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Results for terms:weddings (ceremonies)

11 UMMA Objects (page 1/1)
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Songhoi
Wedding Slippers (one of a pair)
1946
Gift of Professor and Mrs. Horace M. Miner
1983/2.210.2
A photograph of a man and woman kissing; the man's head turned from the camera. The woman holds a tambourine in her hand and wears a flower crown. In the background, a man looks toward the camera.
Mel DiGiacomo
Untitled
1996 – 2006
Gift from the Collection of David S. Rosen MD, MPH
2014/2.180
<p>Carved on both sides, this wooden printing block records Origin of Household Rites (家禮源流,&nbsp;Garyewollyu), a collection of writings on household rites categorized and summarized during the reign of&nbsp;King Hyeonjong (顯宗, r. 1659-1674) of Joseon by a scholar named Yu Gye (兪棨, 1607-1664). This block&nbsp;contains part of Fascicle 4 of the text Origins of Household Rites entitled &ldquo;Going to Welcome the Bride (親迎, chinyeong, Ch. qinying),&rdquo; the procedure in which the groom welcomes the bride at a wedding ceremony.&nbsp;Korea was the first country in the world to use the technique of carving letters on woodblocks and using them&nbsp;for printing. After the invention of metal type in the early Joseon period, woodblock printing was used to&nbsp;publish scriptures, anthologies and family records in Buddhist temples, Confucian academies and households.</p>

<p>[Korean Collection, University of Michigan Museum of Art (2017) p. 290]</p>
Korean (Korean (culture or style))
Wood Block for Printing
19th century
Gift of Bruce and Inta Hasenkamp and Museum purchase made possible by Elder and Mrs. Sang-Yong Nam
2004/1.316

Songhoi
Wedding Slippers (one of a pair)
1946
Gift of Prof. and Mrs. Horace M. Miner
1983/2.210.1
A short, long wooden chest with a papered front. The metal fittings on the chest are vert dark, and the front latch is attached to the chest with a circular piece of metal, and the latch itself is a thin piece of metal placed vertically. A small metal handle is located below this. The wood is a dark red color, and the papered front depicts flowers, with the predominant color being yellow. Orange is also used in some of the flowers, and on the circular shapes spaced along the bottom of the image. The outlines of the flowers and other images are painted in black.<br />
<br />
This chest is papered over wooden frame. It has been repaired following partial damage to the rear hinges, the base, front panel and the paper decoration on the left and the right. The wooden frame is joined by butt joints and not miter joints, following the trend which was popular during the Japanese annexation of the Korean Peninsula. The box is therefore assumed to have been produced at this time, then repaired later. None of its orig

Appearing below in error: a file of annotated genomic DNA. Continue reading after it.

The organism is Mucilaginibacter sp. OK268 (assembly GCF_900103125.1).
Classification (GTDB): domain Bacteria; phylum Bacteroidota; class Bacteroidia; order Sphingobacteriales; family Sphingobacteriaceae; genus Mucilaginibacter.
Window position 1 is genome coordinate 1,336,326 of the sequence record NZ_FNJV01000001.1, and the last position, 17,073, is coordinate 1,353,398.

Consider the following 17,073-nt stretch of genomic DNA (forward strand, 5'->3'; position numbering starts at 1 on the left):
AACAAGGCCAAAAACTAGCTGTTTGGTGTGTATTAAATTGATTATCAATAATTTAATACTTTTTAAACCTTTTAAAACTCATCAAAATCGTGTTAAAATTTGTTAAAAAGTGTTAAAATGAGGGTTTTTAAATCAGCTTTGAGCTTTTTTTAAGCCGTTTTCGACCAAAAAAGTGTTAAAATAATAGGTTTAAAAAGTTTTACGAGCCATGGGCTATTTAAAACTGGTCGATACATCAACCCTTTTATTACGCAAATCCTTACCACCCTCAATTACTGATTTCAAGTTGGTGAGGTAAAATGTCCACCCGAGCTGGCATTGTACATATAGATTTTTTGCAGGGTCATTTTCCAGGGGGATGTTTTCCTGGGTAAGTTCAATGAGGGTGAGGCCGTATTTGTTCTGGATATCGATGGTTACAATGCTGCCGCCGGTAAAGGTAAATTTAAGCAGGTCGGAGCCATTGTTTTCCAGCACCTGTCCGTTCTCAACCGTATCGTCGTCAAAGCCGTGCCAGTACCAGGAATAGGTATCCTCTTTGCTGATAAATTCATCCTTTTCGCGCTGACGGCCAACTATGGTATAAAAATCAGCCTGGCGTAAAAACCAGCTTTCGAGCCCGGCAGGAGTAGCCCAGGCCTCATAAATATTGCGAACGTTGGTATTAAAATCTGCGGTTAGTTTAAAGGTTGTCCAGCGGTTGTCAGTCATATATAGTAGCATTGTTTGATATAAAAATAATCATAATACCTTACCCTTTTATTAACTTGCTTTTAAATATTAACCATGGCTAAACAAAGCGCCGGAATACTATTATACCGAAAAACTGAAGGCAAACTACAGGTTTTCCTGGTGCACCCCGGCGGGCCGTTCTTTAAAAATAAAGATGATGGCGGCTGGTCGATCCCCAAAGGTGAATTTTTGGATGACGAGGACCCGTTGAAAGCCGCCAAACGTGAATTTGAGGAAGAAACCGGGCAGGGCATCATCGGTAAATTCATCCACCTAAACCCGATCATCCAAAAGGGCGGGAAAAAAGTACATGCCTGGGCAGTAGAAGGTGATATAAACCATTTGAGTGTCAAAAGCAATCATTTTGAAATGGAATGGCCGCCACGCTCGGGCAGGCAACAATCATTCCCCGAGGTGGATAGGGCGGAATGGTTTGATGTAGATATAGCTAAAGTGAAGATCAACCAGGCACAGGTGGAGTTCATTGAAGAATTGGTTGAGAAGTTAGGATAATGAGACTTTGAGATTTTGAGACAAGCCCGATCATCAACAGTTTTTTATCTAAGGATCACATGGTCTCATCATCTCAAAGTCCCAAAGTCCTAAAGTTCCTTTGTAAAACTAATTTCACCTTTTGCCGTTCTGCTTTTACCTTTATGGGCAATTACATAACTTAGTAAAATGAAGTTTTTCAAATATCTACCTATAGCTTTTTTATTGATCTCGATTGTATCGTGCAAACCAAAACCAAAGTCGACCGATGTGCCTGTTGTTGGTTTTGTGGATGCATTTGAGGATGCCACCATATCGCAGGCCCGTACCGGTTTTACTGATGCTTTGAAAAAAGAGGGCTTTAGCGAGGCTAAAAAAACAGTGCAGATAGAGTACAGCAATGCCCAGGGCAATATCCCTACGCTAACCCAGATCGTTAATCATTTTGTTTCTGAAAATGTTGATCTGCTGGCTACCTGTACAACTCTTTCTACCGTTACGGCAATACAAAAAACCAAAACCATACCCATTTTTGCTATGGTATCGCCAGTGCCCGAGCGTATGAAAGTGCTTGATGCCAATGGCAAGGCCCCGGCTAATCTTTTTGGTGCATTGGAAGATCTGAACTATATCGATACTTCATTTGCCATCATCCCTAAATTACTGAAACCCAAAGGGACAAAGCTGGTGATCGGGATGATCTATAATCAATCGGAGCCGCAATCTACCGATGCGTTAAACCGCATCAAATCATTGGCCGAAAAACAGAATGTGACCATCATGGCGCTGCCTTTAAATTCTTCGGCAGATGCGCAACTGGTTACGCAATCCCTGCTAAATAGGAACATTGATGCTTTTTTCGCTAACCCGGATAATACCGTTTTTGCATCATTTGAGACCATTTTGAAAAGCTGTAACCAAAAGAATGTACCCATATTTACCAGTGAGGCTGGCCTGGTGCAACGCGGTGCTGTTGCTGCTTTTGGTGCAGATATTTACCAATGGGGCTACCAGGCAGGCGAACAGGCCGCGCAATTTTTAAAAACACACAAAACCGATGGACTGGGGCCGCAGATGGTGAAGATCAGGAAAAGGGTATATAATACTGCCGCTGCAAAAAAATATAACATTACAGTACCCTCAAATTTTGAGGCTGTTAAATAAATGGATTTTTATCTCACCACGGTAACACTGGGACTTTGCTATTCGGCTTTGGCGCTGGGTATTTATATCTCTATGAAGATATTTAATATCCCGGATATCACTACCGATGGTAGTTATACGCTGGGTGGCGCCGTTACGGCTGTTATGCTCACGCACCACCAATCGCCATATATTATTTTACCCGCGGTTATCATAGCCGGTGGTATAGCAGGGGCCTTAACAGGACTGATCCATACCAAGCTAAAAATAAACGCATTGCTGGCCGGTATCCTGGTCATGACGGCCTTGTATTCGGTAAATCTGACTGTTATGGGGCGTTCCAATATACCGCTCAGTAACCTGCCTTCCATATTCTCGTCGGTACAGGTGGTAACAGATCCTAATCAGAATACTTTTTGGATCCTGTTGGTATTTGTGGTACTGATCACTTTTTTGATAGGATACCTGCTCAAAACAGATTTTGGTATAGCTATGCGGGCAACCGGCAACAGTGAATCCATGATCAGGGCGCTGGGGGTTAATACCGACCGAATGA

Korean (Korean (culture or style))
Wedding Chest with Papered Front
1867 – 1899
Gift of Bruce and Inta Hasenkamp and Museum purchase made possible by Elder and Mrs. Sang-Yong Nam
2004/1.313
The majority of this print depicts a deep architectural setting.  In front of the buildings a wedding procession takes place.  Rats, in daimyo fashion, are celebrating.
Utagawa Toyoharu (Japanese (culture or style))
The Rat's Wedding
1767 – 1832
Museum Purchase
1960/1.162
This image depicts three figures standing indoors. One woman stands to the left, pinning the hair of the young woman standing left of center. A man stands on the right side of the image with his hands on the back of an empty chair while looking toward the two women. 
Clarence H. White (American (North American))
Illustration to "Beneath the Wrinkle"
1903 – 1905
Gift of The Morris and Beverly Baker Foundation, in memory of Morris D. Baker, a graduate of The University of Michigan School of Architecture, 1952
2000/2.142.2
A wedding party on horseback—led by the bride in white with a veil, and the groom in a cowboy hat—leaves a village while a crowd watches. Each of the horses is a different color, including red, gray, and different shades of brown. The people are dressed in bright, solid-colored clothes. Some wear brimmed hats. The village, consisting of a few houses and fields of green plants, palm trees, and trees with large purple and pink leaves, surrounds the wedding party on three sides. There is a clear blue sky overhead. 
Georges Auguste
Village Wedding
1950 – 2000
Gift of Dr. James L. Curtis
2011/2.185
The apple-green fabric is pure silk brocade, woven in an overall pattern of maple leaves scattered on a flowing stream—an allusion to a famous classical poem. Lying on top of the brocade is a thick layer of embroidery, with plum blossoms in red silk, and pine branches and doves in dazzling metallic threads of gold, silver, and copper.
Japanese (Japanese (culture or style))
Wedding cloak
1920 – 1980
Gift of Diana and Theodore Golden
1986/1.215
A portrait of a woman in a church, wearing a bridal gown and veil. The veil is pulled down over her face as she looks toward the ground. Behind her, a man in a tuxedo stands near a stained glass window.
Mel DiGiacomo
Untitled
1997 – 2007
Gift from the Collection of David S. Rosen MD, MPH
2014/2.191

Bruce Davidson
Untitled (Bride and Groom in a Landscape), from "Welsh Miners"
1981
Gift of Mr. and Mrs. Douglas M. Kenyon
1983/2.243.4
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